Continuity is now a highly relevant subject. As we all know, even the servers of an Internet giant like Amazon can fail. On the evening of September 20, 2015 that was what happened at their data center in Virginia. It was not only Amazon's own services in the northeastern United States that were knocked out; others followed in their wake, including Netflix and the dating app Tinder. Another giant was also knocked out recently in our own country of Belgium, with lightning striking the Google data center near Mons up to four times. Google still does not know how much data was lost due to this disaster, nor how many users were affected. In the case of Amazon, some newspapers (mainly Anglo-Saxon) have posited – not without some justification – what the impact might have been if the crash had been on a normal weekday rather than a Sunday. At Google the situation may be different – they claim that the loss affected only a very small percentage of user data. At Amazon, they were no doubt extremely thankful that September 20 was a Sunday.
Business continuity and ICT availability
Companies like Amazon and Google demonstrate to us that business continuity and the availability of ICT are inextricably linked to one other. Admittedly, tall trees catch the strongest wind and hit the front page straight away. But more and more businesses now have an IT infrastructure that needs to be available 24 hours a day. There are any number of examples: financial institutions, insurance companies, small and major online retailers, etc. If they have to deal with disruption, this often involves a significant financial loss.
Within the health care sector, the importance of ICT is increasing exponentially. Hospitals and other health care providers, such as home care, are evolving into a continuous, digitized service. This is the result of a number of trends in society, such as the growing demand for care from an aging population. The increasing requirement from the government for medical information to be transferred via digital platforms also plays a role here. e-Health and electronic patient records are just two examples. Care organizations need to have an ICT infrastructure that is available 24/7, because non-availability in this scenario costs not just money, but lives.
The interest of society in business continuity is clearly evident here, because it involves much more than just the financial stakes alone. It is also about loss of image, loss of confidence, the operational impact on a company's workforce and other stakeholders, and organizational challenges.
Consequential damage and impact
Business continuity involves making an estimate of the consequential losses to your business in the event that a critical business process or system fails. Each company needs to identify for itself what that impact is. It is the impact that will largely determine the measures you need to take to ensure continuity and availability within your company. Businesses that are closely intertwined with IT – financial institutions and hospitals, for example – are likely to be more concerned about availability. For them, a full failover system in an external data center is probably a must-have, while for other companies different considerations will apply – in full knowledge that the higher the level of guaranteed availability, the higher the price on the invoice. A good cost-benefit analysis can help you determine what the continuity of your business is worth to you and what is the best way to ensure it. If the impact of a fault or breakdown is minor, the resources required to guarantee continuity are also likely to be fairly small. The reverse, then, is also true. Resources here mean not only ICT and data, but procedures and processes, people and buildings.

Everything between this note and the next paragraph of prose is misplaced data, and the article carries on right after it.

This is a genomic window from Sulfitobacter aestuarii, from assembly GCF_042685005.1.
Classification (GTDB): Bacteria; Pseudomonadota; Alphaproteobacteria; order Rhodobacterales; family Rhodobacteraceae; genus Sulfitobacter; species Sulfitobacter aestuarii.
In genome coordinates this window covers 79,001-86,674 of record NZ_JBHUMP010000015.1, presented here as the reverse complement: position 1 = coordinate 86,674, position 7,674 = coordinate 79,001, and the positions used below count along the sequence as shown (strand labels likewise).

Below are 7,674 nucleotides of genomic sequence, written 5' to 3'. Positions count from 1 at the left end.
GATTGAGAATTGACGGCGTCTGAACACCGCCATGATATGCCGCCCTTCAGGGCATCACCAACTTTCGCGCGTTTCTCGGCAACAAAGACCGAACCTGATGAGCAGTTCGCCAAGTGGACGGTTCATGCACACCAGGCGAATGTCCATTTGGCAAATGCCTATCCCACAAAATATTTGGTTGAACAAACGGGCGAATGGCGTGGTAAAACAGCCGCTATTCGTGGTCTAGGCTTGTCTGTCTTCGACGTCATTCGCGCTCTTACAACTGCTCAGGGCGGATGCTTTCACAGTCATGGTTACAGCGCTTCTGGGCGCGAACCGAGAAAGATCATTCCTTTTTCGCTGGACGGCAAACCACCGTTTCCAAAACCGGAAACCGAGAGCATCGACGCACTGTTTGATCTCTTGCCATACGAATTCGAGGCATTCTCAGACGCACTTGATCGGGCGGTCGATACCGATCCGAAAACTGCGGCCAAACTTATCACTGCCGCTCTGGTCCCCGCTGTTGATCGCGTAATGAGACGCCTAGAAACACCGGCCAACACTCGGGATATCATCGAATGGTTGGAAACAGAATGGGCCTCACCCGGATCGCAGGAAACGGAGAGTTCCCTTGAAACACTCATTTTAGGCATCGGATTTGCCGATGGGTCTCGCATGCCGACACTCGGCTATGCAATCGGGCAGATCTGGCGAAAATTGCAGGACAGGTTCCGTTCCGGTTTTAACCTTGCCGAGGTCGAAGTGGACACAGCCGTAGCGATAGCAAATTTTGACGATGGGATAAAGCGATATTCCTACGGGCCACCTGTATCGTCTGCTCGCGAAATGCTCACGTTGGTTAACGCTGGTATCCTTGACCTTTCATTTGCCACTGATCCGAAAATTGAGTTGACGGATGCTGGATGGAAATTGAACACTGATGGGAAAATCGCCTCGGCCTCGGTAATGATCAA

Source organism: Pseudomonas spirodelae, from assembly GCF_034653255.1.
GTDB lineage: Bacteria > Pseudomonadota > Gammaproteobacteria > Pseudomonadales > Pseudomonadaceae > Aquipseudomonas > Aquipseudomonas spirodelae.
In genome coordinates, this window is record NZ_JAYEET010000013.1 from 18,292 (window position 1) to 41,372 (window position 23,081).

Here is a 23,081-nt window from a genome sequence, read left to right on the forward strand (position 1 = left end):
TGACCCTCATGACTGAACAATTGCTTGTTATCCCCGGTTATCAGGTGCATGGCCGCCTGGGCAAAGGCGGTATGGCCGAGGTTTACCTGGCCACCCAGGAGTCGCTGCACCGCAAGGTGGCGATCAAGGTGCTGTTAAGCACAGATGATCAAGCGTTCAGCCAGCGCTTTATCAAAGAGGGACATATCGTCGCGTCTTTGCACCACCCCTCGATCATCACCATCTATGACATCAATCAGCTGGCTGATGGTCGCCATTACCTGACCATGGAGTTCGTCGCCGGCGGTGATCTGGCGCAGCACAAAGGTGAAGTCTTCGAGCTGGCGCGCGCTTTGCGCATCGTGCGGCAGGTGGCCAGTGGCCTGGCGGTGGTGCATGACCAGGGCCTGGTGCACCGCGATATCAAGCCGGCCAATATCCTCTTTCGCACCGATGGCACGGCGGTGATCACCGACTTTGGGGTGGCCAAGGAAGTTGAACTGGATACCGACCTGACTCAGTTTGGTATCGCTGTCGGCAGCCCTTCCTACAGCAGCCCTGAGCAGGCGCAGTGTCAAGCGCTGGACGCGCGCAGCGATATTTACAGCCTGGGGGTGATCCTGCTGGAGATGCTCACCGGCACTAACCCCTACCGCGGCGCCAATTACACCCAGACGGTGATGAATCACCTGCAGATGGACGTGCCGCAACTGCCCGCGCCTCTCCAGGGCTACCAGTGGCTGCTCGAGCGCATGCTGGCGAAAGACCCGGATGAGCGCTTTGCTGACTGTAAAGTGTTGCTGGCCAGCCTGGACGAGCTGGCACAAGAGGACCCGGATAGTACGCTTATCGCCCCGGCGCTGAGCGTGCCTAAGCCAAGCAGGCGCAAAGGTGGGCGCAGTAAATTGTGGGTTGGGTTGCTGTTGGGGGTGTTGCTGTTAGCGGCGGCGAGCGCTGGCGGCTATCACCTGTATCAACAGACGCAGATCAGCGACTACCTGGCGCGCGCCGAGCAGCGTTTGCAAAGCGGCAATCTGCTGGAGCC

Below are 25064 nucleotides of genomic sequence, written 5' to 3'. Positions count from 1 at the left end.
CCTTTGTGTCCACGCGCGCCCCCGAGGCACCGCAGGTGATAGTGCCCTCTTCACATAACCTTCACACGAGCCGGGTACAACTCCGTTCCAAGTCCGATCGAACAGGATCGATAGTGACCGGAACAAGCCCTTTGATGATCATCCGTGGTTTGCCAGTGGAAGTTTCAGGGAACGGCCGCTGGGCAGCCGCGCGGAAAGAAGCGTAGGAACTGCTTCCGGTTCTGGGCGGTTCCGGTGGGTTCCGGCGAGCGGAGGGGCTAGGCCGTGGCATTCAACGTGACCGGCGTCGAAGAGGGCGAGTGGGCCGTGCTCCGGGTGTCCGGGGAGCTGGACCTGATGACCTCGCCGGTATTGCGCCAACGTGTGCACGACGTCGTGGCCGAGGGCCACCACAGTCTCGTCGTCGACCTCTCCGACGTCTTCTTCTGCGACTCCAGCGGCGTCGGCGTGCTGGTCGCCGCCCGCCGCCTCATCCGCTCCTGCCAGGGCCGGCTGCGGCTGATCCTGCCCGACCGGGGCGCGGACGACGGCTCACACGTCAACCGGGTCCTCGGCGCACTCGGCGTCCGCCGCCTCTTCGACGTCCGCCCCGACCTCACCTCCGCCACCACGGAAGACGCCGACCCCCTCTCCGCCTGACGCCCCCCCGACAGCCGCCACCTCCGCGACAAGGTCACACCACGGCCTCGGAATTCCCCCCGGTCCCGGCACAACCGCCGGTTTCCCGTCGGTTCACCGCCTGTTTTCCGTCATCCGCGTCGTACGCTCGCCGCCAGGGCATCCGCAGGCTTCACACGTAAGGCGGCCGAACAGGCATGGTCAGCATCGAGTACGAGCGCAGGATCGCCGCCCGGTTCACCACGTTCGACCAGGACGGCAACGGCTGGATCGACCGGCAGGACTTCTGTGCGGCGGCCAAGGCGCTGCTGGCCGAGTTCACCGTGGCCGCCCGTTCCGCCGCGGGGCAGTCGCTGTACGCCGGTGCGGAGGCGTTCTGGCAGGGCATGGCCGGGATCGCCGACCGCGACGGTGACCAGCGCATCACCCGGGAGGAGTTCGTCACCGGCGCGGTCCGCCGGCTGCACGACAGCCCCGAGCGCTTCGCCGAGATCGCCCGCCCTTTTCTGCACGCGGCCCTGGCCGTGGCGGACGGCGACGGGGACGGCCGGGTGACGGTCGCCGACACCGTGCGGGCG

Repeating the message
To return to the Amazons and Googles of this world, it is not for nothing that ICT companies are constantly repeating their message to at least keep pace with continuity and availability. Because although big names will no doubt find themselves in the news sooner rather than later, there are many stories like this that don't. This is despite the fact that the consequences may be just as disastrous – on whatever scale the affected companies operate. In other words, it is by no means a waste of time to take a critical look at the situation within your own company. While you are the one who decides to what extent you need to take action, be aware that disaster never knocks politely on the door to warn you when it will arrive. You would be much better off preparing for it.
Want to learn more about IT outsourcing? If so, contact Jo Leemans, Sales & Governance Manager IT Outsourcing RealDolmen.
This blog post is the third in a biweekly series of eight about IT outsourcing.
Want to learn more about IT outsourcing? Read also our other ITO blog posts:
Disruption is a fact: use IT outsourcing to reinforce your company's ability to change
You know the cost of IT outsourcing, but do you know its value?
Business continuity is the basis of every healthy company
In-house technology management is shifting to usage-base IT management. Are you ready for this? A checklist.
The cloud: the final hurdle on your way to IT Outsourcing?
If you want something done right, do it yourself - or maybe not?